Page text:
FCI 027 – Walking the Pilgrim Trail to Rome with Chandi Wyant
In the spring of 2015, Pope Francis released a papal bull announcing a special jubilee year on the theme of mercy. It officially begins today, December 8th 2015 (The Feast of the Immaculate Conception), and runs through November 20th 2016.
Consequently, we can expect to see a marked influx of spiritually motivated tourists following the pilgrim trail to Rome during this period. On the podcast today is Chandi Wyant, an American writer, teacher, and traveler who hiked this route in 2009, and is currently working on a manuscript about her experience.
Many people have heard of the more famous Spanish pilgrimage route, El Camino de Santiago de Compostela, but are unfamiliar with the Italian equivalent, the Via Francigena. I didn’t know much about it myself until I took a tour with my friend Anna in Tuscany last year (we were in a cozy mini-van, however). But the Via Francigena is very important historically, and is largely responsible for the development of many Italian cities and towns along the route, such as Lucca, San Gimignano, and Siena.
The Pilgrim Trail to Rome
The origins of this tradition date back to the 10th century when Sigeric the Serious, the Archbishop of Canterbury, used the Via Francigena to travel to and from Rome in order to receive his ecclesiastical vestment (pallium) from the pope. But although he was the first to document in writing his precise course and the stops he made, it is likely that the route was already well-known at the time of his journey.
In 2009, my guest Chandi walked 264 miles of the Via Francigena herself for 40 days after a difficult period in her life, both physically and emotionally. She’s very open about sharing her journey, even though she was ill-equipped to take on such an ambitious challenge at the time. Even in the best of circumstances this trek would take a great deal of conditioning and mental stamina. But she did it during the weakest point of her life.
She also talks about what we gain culturally and historically from walking this route; the connection to the past and a tribute to those who came before us. We feel grateful that this tradition has been revived, and can now be cherished and preserved as a cultural artifact.
Finally Chandi, gives us some practical advice regarding what kind of shoes to wear, where to stay along the way, and how to plan effectively for such a daunting task. She tells us how to pack according to our body weight—what to take, and what NOT to take (hint: technology). For the full run-down of her suggestions, read this very informative post on her website: How to Plan for Your Pilgrimage Walk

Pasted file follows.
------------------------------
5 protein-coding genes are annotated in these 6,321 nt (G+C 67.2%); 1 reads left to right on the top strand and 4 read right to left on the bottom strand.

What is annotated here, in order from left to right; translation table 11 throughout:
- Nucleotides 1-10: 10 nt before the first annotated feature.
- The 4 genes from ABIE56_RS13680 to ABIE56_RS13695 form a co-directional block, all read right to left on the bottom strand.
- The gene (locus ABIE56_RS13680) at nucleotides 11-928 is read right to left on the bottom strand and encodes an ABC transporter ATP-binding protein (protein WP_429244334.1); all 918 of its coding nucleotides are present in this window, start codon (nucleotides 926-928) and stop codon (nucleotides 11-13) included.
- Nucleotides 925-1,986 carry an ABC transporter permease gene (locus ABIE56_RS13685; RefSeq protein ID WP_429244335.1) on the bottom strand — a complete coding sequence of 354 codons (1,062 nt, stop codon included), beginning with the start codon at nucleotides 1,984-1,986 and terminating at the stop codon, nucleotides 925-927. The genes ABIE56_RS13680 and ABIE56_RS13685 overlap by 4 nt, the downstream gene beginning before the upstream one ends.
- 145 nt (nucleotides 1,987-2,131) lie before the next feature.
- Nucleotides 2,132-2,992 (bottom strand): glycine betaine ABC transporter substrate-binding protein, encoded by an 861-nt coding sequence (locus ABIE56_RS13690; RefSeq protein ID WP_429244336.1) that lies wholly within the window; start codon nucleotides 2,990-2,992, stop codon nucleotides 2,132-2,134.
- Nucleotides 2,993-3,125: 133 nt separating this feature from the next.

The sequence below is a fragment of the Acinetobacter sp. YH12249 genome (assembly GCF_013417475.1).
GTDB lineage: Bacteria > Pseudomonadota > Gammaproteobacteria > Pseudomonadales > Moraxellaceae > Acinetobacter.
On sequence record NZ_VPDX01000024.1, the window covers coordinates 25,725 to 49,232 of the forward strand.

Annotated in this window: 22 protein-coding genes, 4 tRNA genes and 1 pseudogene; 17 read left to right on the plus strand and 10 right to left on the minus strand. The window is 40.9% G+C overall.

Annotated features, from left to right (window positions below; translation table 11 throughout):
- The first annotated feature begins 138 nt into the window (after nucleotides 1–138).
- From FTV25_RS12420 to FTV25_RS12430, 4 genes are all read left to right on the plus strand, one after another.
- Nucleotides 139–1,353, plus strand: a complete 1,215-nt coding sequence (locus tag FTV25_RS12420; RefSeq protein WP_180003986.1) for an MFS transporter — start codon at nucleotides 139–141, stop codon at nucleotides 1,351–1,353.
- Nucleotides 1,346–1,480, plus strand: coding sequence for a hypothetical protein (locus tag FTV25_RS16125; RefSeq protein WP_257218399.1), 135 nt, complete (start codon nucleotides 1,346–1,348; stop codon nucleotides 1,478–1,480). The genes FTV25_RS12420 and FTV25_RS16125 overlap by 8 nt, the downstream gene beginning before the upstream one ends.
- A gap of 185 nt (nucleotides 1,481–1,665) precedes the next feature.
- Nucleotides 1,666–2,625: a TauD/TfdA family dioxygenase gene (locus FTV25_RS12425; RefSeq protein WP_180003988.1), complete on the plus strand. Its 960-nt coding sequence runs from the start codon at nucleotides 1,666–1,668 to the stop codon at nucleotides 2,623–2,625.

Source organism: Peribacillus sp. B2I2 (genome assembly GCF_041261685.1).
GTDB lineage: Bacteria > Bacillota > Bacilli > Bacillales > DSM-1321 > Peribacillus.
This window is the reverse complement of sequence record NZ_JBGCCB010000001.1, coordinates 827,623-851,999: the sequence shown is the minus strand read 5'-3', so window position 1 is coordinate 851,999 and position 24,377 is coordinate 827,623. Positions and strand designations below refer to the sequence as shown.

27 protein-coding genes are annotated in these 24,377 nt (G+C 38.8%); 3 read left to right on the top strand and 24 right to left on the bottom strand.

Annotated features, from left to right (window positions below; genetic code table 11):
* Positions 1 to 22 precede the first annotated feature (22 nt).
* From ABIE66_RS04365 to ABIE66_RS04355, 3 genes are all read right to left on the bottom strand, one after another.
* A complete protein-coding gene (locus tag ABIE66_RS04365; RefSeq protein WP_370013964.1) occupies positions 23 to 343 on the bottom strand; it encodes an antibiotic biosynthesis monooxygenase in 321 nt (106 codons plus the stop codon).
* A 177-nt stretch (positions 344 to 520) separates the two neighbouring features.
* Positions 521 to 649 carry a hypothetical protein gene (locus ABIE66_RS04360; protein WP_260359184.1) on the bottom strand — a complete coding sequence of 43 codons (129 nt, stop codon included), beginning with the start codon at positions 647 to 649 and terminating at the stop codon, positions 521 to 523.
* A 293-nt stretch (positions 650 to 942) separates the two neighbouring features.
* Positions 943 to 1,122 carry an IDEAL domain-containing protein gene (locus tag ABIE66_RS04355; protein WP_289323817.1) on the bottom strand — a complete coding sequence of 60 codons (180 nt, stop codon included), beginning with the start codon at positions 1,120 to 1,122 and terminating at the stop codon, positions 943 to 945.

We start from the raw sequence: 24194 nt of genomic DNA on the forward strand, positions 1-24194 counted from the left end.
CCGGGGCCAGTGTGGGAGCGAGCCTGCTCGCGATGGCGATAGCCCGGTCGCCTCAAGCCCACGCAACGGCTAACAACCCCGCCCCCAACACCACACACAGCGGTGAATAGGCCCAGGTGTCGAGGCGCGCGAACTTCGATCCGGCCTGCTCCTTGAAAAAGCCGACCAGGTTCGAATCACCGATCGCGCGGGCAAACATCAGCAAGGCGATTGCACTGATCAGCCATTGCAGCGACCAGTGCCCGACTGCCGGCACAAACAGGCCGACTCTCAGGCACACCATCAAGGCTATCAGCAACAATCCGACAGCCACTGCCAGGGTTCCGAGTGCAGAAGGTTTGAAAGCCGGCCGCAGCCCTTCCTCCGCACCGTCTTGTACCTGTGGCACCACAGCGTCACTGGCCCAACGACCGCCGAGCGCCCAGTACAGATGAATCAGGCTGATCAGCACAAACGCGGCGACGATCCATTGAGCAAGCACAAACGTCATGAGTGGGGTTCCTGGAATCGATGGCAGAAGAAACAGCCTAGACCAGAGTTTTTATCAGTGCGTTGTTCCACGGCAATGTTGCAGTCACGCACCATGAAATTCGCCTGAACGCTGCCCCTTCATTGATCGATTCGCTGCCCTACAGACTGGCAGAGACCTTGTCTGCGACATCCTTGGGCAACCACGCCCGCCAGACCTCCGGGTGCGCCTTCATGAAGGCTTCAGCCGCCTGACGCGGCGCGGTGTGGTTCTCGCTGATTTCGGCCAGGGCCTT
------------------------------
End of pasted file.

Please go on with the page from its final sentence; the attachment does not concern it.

Chandi says she fell in love with Italy when she first went there in the 1980s as a young budget backpacker. Italy so enthralled her that she returned the following year for a 6-month language course in Florence before starting university back in California.
In the 1990s she organized her wedding in Florence and then parlayed that into a business helping Americans and other foreigners get married amid Italy’s storybook settings from Venice, to Tuscany, to the Amalfi Coast.
Battling the country’s “challenging” bureaucracy while arranging weddings in Italy, Chandi learned that she has a particular flair for organizing trips and events. And although she stopped offering weddings after 6 years, she still provides trip planning services and has helped hundreds of people have fabulous trips to Italy. She assists with itinerary planning, takes care of all the bookings, and combines an insider’s knowledge of Italy with the concept of slow travel to create vacations that are unhurried and rich with culture, history, and gastronomy.
I’d like to give a big GRAZIE to Chandi for being on my podcast today, and sharing her personal experience along the pilgrim trail to Rome on the Via Francigena. Walk along with us on today’s episode, and maybe you’ll be inspired to take advantage of this Jubilee year to make a pilgrimage of your own.
When in Rome
Once you’ve reached the end of your journey, there’s still plenty for a pilgrim to see IN Rome, of course. Check out this new, free iPhone app by a group of enterprising young Romans: Pilgrim – Rome Guide